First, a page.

The names will largely match the domain names already owned but include all the .net, info, .biz .me and in the case of the company that contacted me, ".uk.com".

In our case, the domain names about to be bought included: midkentwater.net, midkentwater.biz. All are still available, of marginal value to us and can be purchased for about £10.

The cost was in the £100s of pounds. In this case I politely told them that it sounded like a scam and to not bother me, end of call. Clearly the impostor or other buyer doesn't exist as the the domain names that were 'about' to be purchased are still available.

Domain Registrar Services is one of the companies doing this scam, they do have a website, http://www.domainregistrarservices.co.uk/ the prices shown are high but not as high as the prices quoted - and charged for - on the phone!


Amazing Offers!

Follows is regular scam that is now seen on the web - don't respond, its a con!

HOW WOULD YOU LIKE TO EARN £100, $150 to £200, $300 PER WEEK FROM YOUR OWN HOME BASED NEWSPAPER CLIPPING BUSINESS.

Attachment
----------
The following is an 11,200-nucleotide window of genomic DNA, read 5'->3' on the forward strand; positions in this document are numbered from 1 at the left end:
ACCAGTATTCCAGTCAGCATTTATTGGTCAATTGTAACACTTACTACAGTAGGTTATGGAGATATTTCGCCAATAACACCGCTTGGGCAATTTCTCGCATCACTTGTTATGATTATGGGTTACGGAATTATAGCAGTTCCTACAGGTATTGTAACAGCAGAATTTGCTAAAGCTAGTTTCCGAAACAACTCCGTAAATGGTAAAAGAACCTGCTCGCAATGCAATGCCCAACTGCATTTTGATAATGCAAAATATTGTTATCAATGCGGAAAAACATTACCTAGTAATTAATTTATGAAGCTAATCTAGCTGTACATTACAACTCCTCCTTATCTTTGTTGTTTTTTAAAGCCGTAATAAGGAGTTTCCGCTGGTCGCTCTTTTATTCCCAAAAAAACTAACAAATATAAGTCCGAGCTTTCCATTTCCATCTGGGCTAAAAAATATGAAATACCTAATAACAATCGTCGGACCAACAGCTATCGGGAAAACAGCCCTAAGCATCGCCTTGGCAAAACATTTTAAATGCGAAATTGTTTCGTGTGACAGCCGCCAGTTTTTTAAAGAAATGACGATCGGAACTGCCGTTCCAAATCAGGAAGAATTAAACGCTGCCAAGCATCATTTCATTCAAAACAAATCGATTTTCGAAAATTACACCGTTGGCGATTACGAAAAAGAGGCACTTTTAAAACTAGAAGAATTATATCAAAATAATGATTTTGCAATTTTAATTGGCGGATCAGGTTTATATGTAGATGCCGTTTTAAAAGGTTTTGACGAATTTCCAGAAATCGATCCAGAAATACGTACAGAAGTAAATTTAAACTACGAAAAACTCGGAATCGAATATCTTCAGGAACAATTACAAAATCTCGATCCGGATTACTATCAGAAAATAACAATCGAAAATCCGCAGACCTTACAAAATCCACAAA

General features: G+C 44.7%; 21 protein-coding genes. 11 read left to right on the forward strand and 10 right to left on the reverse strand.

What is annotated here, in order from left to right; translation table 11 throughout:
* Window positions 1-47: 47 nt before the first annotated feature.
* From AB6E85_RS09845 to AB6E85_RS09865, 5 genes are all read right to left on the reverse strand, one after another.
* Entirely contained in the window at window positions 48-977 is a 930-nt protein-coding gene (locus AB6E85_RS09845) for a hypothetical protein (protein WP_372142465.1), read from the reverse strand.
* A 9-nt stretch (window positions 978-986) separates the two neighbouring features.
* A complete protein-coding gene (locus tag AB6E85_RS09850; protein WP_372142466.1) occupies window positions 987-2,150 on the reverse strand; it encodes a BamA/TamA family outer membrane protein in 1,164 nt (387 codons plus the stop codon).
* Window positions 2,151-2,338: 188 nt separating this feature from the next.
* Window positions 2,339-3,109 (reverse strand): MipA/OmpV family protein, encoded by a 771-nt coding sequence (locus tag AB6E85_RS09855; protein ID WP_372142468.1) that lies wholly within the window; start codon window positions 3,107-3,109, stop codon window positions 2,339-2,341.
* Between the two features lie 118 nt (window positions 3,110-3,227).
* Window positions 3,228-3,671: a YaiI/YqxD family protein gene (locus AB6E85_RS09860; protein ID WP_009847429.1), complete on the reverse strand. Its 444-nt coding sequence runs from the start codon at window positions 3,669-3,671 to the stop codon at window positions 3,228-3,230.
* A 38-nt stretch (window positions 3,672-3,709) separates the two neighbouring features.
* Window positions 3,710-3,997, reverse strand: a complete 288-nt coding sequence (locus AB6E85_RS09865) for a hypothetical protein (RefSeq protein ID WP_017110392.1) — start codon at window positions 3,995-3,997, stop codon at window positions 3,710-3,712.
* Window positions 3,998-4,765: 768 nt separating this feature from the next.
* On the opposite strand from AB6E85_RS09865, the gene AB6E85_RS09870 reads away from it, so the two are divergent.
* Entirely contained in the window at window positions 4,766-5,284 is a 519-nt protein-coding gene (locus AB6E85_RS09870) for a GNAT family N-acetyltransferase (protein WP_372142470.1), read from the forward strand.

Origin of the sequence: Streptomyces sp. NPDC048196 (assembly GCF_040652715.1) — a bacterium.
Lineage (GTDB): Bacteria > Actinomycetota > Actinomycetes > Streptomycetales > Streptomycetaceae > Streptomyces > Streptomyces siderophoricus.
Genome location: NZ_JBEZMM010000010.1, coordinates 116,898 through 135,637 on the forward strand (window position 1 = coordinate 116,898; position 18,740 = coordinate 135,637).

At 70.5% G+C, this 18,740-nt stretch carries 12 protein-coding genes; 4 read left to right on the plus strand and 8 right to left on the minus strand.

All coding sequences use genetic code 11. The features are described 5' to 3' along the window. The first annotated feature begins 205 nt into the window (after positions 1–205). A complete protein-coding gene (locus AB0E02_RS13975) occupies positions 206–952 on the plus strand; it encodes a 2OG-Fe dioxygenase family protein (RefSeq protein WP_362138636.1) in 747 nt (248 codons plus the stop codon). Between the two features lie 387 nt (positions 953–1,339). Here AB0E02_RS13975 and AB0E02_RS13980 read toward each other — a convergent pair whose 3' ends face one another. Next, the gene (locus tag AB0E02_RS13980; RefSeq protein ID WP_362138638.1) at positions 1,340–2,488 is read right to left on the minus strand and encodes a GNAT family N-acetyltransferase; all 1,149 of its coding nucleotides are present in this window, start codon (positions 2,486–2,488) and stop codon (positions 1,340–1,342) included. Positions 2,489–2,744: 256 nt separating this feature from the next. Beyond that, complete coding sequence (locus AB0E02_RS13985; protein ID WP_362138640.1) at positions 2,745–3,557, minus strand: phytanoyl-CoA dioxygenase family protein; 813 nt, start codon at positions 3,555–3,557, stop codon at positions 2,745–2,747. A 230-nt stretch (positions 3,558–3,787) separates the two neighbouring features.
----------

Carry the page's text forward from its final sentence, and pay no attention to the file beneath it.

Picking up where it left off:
Never before have details of this fantastic opportunity been made available. Now you could earn extra money every week by cutting out NEWSPAPER ARTICLES.

You will be able to earn as much as £200/$400 per week and more from this fascinating and profitable business Immediately. Make money in your spare time, right from your own home, and what is more, you can earn money
on a regular basis....get paid £2/$3.....£5/$8....£10/$15....and even up to £20/$30....per clipping. Clip only 3 or 4 items a day and this can add up to a hefty weekly income.

If you are interested or just want some further information then all you have to do is email me back, press reply and put "MORE INFO" in the subject box, and I shall send you further details.